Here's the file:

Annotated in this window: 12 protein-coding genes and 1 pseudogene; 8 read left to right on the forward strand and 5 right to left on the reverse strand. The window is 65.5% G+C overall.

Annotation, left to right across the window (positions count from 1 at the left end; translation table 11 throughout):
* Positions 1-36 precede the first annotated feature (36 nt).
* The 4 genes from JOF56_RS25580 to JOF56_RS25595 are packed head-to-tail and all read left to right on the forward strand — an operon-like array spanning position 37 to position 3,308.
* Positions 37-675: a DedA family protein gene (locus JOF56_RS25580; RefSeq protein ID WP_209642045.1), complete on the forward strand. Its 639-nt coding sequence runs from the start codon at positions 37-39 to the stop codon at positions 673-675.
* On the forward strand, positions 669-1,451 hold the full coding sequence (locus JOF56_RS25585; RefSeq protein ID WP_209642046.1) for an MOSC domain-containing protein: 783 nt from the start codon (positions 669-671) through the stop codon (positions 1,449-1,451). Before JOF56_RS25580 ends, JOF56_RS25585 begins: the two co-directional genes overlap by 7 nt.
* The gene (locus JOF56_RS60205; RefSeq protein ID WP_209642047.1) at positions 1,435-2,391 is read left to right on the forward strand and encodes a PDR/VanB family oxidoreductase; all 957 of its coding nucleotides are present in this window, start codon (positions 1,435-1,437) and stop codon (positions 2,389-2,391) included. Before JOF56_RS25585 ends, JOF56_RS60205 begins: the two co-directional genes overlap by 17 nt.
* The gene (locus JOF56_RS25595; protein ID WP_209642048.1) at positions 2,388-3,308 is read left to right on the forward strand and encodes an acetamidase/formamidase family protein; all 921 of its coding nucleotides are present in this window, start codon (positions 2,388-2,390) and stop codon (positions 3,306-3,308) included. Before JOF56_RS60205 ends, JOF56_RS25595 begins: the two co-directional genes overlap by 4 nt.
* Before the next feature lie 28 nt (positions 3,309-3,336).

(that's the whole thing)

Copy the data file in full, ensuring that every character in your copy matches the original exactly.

Annotated in this window: 12 protein-coding genes and 1 pseudogene; 8 read left to right on the forward strand and 5 right to left on the reverse strand. The window is 65.5% G+C overall.

Annotation, left to right across the window (positions count from 1 at the left end; translation table 11 throughout):
* Positions 1-36 precede the first annotated feature (36 nt).
* The 4 genes from JOF56_RS25580 to JOF56_RS25595 are packed head-to-tail and all read left to right on the forward strand — an operon-like array spanning position 37 to position 3,308.
* Positions 37-675: a DedA family protein gene (locus JOF56_RS25580; RefSeq protein ID WP_209642045.1), complete on the forward strand. Its 639-nt coding sequence runs from the start codon at positions 37-39 to the stop codon at positions 673-675.
* On the forward strand, positions 669-1,451 hold the full coding sequence (locus JOF56_RS25585; RefSeq protein ID WP_209642046.1) for an MOSC domain-containing protein: 783 nt from the start codon (positions 669-671) through the stop codon (positions 1,449-1,451). Before JOF56_RS25580 ends, JOF56_RS25585 begins: the two co-directional genes overlap by 7 nt.
* The gene (locus JOF56_RS60205; RefSeq protein ID WP_209642047.1) at positions 1,435-2,391 is read left to right on the forward strand and encodes a PDR/VanB family oxidoreductase; all 957 of its coding nucleotides are present in this window, start codon (positions 1,435-1,437) and stop codon (positions 2,389-2,391) included. Before JOF56_RS25585 ends, JOF56_RS60205 begins: the two co-directional genes overlap by 17 nt.
* The gene (locus JOF56_RS25595; protein ID WP_209642048.1) at positions 2,388-3,308 is read left to right on the forward strand and encodes an acetamidase/formamidase family protein; all 921 of its coding nucleotides are present in this window, start codon (positions 2,388-2,390) and stop codon (positions 3,306-3,308) included. Before JOF56_RS60205 ends, JOF56_RS25595 begins: the two co-directional genes overlap by 4 nt.
* Before the next feature lie 28 nt (positions 3,309-3,336).